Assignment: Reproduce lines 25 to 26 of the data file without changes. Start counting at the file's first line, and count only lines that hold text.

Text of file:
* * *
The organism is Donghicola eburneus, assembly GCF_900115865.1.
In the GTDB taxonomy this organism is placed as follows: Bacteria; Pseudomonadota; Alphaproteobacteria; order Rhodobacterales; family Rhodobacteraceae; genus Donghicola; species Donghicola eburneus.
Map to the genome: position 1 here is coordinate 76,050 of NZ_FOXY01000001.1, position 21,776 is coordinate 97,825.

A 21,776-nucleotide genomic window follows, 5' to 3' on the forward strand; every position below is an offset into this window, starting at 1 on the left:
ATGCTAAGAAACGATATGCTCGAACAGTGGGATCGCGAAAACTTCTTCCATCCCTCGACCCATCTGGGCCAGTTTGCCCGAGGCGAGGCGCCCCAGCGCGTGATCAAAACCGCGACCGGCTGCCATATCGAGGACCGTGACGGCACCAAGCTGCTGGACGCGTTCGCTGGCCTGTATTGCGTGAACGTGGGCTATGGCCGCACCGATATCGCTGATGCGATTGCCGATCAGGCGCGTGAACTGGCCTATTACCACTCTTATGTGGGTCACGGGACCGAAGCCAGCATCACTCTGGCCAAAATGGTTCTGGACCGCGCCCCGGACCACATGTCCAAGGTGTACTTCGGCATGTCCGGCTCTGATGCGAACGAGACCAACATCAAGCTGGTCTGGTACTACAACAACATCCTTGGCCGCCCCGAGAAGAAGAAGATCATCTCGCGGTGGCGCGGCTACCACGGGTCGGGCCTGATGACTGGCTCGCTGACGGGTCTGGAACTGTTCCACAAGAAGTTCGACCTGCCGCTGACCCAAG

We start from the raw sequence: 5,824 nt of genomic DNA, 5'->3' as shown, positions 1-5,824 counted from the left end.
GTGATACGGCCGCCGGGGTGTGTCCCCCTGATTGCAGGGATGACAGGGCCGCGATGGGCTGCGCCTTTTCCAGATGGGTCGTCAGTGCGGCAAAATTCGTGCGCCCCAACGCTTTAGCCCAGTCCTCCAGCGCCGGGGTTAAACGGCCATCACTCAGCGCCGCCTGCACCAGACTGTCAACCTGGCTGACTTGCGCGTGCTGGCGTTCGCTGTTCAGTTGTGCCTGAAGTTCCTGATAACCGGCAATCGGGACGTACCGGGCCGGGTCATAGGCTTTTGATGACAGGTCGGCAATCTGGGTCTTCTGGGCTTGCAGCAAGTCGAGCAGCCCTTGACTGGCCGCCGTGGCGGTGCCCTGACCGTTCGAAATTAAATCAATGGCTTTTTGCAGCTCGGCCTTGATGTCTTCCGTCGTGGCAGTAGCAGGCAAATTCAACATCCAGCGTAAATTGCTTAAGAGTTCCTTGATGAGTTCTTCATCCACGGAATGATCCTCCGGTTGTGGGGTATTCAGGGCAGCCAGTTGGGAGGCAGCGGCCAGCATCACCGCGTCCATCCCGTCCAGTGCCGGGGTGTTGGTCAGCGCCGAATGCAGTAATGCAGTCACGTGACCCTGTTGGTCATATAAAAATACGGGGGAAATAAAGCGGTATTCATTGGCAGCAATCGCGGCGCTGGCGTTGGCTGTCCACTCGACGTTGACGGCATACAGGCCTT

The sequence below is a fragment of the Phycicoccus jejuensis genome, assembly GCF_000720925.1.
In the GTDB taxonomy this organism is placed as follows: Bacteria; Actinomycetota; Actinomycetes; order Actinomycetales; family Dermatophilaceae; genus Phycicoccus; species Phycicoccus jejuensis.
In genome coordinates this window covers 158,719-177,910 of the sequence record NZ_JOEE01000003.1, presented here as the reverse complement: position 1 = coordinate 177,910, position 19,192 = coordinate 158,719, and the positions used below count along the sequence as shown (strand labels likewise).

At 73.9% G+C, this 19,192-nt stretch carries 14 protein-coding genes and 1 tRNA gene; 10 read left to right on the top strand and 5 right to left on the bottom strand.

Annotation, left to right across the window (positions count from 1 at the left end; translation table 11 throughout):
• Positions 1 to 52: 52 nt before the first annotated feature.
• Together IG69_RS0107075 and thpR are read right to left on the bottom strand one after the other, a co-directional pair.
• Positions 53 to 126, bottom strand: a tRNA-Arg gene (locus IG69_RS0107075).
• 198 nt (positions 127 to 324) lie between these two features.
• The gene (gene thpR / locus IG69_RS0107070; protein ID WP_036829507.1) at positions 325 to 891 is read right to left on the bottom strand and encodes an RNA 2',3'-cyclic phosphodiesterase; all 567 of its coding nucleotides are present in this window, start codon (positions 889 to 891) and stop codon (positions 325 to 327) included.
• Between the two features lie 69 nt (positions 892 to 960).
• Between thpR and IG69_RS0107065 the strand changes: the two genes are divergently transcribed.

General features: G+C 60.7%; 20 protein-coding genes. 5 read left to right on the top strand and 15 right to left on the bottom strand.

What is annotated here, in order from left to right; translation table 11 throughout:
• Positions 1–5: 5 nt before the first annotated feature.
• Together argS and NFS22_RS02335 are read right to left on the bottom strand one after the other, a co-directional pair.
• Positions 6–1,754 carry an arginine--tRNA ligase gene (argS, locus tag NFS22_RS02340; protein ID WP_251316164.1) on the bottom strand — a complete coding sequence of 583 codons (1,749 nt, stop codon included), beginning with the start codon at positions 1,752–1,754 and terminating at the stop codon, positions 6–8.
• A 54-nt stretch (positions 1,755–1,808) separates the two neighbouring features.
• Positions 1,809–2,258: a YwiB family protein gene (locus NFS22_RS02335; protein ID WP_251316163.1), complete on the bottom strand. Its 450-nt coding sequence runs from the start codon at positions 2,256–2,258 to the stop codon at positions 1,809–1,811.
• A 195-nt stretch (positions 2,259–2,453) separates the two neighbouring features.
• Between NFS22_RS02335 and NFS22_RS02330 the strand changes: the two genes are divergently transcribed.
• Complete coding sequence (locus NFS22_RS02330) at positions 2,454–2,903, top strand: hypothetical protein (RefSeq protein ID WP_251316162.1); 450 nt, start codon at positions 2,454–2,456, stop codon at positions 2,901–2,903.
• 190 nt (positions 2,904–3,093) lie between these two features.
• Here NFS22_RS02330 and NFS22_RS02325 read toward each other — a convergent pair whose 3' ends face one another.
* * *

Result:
• A 54-nt stretch (positions 1,755–1,808) separates the two neighbouring features.
• Positions 1,809–2,258: a YwiB family protein gene (locus NFS22_RS02335; protein ID WP_251316163.1), complete on the bottom strand. Its 450-nt coding sequence runs from the start codon at positions 2,256–2,258 to the stop codon at positions 1,809–1,811.